“That’s not a bad thing necessarily. I always used to think that women should be writing for women because women know about women. In a situation like this I love the fact she doesn’t come from an all-female stance. She’s not regretful, remorseful, thoughtful, the victim, or vulnerable. She is pragmatic, she’s practical, she gets on with it and she does her job. And then she still manages to live her life; read a newspaper, listen to music, without going over and over it in her head. She has resigned herself to thinking this is her job and she manages to have relationships within that job just after someone’s killed people. She compartmentalises everything; her whole head is one big filing cabinet.”

Tamzin continues:

“I think she has been beautifully written. I love what Ben Richards has done with Rose. She’s a tough character to like as she can be very cold and seemingly extremely unfeeling. But because of some very, very subtle touches here and there, Ben has revealed someone who is deeply loyal and very caring, without actually making her all warm and cuddly. With the likes of Rose, when you do see a flash of vulnerability or heart you as the audience have earned it because it’s so rare, you think ‘I want to see a bit more of that’ because as quickly as it comes, you know it’s going to disappear again and it’s very likely that she’s not going to let you in again for a while.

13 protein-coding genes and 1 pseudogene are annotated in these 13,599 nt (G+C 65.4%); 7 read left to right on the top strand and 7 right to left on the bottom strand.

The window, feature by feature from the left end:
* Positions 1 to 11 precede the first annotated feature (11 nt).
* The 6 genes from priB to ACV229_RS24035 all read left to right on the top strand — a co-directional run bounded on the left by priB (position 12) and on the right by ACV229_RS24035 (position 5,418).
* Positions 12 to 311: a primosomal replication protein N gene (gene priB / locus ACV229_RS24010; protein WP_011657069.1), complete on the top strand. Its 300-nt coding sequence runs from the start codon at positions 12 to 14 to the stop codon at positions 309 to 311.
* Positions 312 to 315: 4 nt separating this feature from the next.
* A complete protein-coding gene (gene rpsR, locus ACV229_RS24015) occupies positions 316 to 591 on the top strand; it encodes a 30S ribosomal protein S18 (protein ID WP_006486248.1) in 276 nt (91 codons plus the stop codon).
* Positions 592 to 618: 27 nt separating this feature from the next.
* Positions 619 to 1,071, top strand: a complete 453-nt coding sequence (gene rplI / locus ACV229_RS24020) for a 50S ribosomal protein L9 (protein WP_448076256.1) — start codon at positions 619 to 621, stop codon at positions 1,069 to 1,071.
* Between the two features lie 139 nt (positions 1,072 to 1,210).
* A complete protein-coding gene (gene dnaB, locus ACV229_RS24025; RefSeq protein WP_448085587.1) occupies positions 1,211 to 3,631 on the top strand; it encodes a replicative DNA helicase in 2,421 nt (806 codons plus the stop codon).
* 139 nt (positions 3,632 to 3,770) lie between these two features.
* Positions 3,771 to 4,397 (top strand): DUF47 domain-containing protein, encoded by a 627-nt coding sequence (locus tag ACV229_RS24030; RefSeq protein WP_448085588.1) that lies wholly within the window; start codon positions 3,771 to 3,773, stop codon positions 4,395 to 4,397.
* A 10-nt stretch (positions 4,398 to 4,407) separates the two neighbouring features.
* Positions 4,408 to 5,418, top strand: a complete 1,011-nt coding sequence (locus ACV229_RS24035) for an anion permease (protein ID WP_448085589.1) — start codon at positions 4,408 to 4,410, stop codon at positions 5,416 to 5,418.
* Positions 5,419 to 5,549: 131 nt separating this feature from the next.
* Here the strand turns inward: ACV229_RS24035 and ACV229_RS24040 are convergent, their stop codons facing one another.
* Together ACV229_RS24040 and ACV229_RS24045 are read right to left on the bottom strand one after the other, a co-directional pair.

There is a very fine line to tread and he has created characters that while you may not necessarily like what they are about, you certainly enjoy being around them and want to stick with them. TV is breaking the mould with morally ambiguous characters – you only need to look at a show like Dexter. I mean why should you care for a serial killer? And it’s the same with us. Why should you care for a hit man, why should you care for some disgraced ex-copper or some weed smoking pick pocket? On paper they aren’t attractive in anyway but you want to be with them, see that they’re ok.”

In series one the obvious attraction between Mercer and Rose was instant and profound, but a deep distrust of one another meant the two spent most of their time arguing. Speaking on the ‘will they won’t they’ chemistry, Tamzin talks about just how much they mean to each other and whether she thinks they will get their happy ending.